When it comes to wireless headphones, you can group them into 3 popular categories: one with a full size over-ear design heavily promoted by rap stars, the other intended for sport activities with little earbuds connected by a short cable, and the third one with around-the-neck wearing design. For a comfortable everyday use, you can probably cross the first two off your list because they are either too bulky and awkward to wear or hang loose around your neck when not in use. With the last one a lot of companies tried to come up with an ultimate solution, but only one succeeded with a design that has been recognized with multiple awards. LG Tone series took wireless headphone world by storm with their very popular HBS-700 and later follow up with HBS-730. In hope to continue this streak of success, LG introduced a new LG Tone Ultra under model HBS-800. I just had a chance to test, to review, and to compare it to HBS-730. Here is what I found.
LG Tone Ultra arrived in a very nicely packaged box with a clear full size image of the headset on the front and detailed functional description with specifications and additional features on the back. I actually did appreciate the functional description since it served a purpose of a quick start guide. You might ask why would I need one while being quite familiar with HBS-730? HBS-800 was not just a refresh similar to 700 -> 730 but actually a redesign with some significant changes. You still get the same memory flex neck band design, earbuds magnetically attached to the end ports of the neck band, and individual controls for supported functions, but HBS-800 has been refined to the next level with an updated distinct look.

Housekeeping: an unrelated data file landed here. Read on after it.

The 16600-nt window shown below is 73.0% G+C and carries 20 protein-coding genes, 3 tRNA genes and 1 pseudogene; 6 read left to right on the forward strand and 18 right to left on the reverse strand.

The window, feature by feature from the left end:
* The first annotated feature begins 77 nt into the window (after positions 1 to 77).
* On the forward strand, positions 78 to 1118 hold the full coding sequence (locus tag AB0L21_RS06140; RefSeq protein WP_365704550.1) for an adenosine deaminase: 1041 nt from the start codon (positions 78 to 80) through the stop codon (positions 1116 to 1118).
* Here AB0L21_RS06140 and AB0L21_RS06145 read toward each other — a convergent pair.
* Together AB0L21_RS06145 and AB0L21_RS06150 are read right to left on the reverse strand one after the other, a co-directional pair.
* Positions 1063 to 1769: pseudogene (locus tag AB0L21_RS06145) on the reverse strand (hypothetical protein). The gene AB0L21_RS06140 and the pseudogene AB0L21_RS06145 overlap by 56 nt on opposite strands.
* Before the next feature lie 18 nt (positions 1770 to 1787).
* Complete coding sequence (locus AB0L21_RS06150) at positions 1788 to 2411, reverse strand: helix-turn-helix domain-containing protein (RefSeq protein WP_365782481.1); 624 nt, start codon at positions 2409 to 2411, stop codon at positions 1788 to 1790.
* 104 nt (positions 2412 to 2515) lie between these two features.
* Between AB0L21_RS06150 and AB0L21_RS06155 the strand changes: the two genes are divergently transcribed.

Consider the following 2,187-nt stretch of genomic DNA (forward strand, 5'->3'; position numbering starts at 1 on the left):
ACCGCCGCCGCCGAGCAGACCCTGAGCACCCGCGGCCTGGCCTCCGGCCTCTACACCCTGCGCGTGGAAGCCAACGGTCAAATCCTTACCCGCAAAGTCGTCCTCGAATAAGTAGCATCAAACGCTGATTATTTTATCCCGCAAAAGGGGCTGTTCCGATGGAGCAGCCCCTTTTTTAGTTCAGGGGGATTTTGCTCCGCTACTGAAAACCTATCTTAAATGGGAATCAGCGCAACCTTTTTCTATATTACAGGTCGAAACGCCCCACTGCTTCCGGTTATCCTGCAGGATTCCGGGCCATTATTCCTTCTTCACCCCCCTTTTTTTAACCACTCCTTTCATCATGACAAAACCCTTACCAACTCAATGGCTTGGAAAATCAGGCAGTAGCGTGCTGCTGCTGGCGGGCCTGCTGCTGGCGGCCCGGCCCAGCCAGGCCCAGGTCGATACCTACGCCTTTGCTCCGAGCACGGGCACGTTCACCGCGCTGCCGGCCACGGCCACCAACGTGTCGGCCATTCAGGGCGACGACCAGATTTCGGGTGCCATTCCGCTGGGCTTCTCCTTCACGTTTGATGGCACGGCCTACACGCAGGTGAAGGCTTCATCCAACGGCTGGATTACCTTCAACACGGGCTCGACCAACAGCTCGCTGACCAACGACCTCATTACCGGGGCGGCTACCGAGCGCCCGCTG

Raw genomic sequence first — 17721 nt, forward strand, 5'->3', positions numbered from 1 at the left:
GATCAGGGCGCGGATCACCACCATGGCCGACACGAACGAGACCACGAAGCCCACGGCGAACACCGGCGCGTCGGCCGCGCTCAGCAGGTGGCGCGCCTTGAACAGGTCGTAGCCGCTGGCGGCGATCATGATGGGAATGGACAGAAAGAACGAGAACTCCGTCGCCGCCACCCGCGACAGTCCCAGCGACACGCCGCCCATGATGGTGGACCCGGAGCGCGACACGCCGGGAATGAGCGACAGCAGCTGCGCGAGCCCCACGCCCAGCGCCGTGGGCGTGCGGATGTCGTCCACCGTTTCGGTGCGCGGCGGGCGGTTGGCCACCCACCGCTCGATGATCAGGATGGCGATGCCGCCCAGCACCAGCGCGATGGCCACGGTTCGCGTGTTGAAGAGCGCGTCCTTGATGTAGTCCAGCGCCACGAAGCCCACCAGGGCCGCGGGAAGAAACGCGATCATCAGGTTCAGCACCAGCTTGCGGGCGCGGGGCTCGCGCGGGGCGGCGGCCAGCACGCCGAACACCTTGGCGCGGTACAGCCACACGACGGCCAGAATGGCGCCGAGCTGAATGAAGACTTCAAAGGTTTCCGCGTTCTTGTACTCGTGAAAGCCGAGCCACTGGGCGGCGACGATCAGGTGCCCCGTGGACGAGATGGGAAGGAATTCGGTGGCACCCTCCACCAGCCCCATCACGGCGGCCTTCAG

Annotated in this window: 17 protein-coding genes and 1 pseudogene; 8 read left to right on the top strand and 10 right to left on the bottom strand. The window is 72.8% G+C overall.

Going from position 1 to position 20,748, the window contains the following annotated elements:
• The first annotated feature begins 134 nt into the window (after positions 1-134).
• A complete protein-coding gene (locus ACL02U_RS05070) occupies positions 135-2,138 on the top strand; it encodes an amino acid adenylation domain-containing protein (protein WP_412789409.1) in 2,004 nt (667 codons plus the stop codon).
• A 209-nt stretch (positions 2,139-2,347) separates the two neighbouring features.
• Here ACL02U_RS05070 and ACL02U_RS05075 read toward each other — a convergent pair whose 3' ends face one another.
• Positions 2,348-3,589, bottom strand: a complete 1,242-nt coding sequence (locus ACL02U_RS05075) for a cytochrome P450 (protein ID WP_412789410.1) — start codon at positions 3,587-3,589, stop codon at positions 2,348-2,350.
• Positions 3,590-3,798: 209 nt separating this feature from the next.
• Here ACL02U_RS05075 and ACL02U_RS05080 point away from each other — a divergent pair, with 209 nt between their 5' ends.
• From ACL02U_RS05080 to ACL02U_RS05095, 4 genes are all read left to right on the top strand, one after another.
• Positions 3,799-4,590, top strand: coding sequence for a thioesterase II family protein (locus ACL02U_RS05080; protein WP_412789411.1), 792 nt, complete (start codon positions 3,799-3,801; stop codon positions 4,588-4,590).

Starting with around-the-neck flex band, now it features a better defined body contoured fit where it stays put even while you move around. Don't expect it to be "glued" to your shoulders as you jump up and down or do decline bench press, but as you quickly turn to the side it moves more in sync with your body. The top has been uncluttered by moving volume buttons down the Call side of the band, and song transport buttons down the Audio Playback side of the band. For a diehard fans of HBS-700/730 these changes probably going to take a little bit of time to get used to, but I found them to be an improvement in ergonomics because now you can control these buttons with your thumbs. The next big visible change was Call and Audio Playback buttons. What used to be a round generic button with a blinking light, which I found to be distracting on a few occasions, now is a beautifully crafted buttons in a shape of a phone handset and play/pause symbols. That really added a touch of class to the headset, and also made it convenient to distinguish button functionality by touch even in a dark. Another big change was an update to where you attach earbuds. Though it's still at the tip of the neck band, now it's completely covered from the top. I found this change to be both a step back and forward at the same time. This change makes it more difficult to "park" earbuds by simply bringing them close to the ends of the neck band like it was with 700/730. Now, you need more effort to make sure they are positioned correctly before attaching them. But the benefit is that design looks cleaner, and you don't have to worry about knocking them down by mistake. That was actually one of the minor issues I had with HBS-730 where half of the time I found earbuds hanging after I accidentally knock them down.